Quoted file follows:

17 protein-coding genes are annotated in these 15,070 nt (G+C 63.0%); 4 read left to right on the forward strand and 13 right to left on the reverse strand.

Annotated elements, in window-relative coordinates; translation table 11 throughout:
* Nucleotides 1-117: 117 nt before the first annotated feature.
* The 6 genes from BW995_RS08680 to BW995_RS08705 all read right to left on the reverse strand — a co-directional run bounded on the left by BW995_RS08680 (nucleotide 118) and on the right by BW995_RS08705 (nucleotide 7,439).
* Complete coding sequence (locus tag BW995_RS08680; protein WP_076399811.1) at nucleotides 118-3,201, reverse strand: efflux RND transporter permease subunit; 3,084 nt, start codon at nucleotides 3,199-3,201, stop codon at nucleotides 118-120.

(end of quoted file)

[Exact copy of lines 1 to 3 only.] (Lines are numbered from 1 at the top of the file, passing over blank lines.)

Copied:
17 protein-coding genes are annotated in these 15,070 nt (G+C 63.0%); 4 read left to right on the forward strand and 13 right to left on the reverse strand.

Annotated elements, in window-relative coordinates; translation table 11 throughout:
* Nucleotides 1-117: 117 nt before the first annotated feature.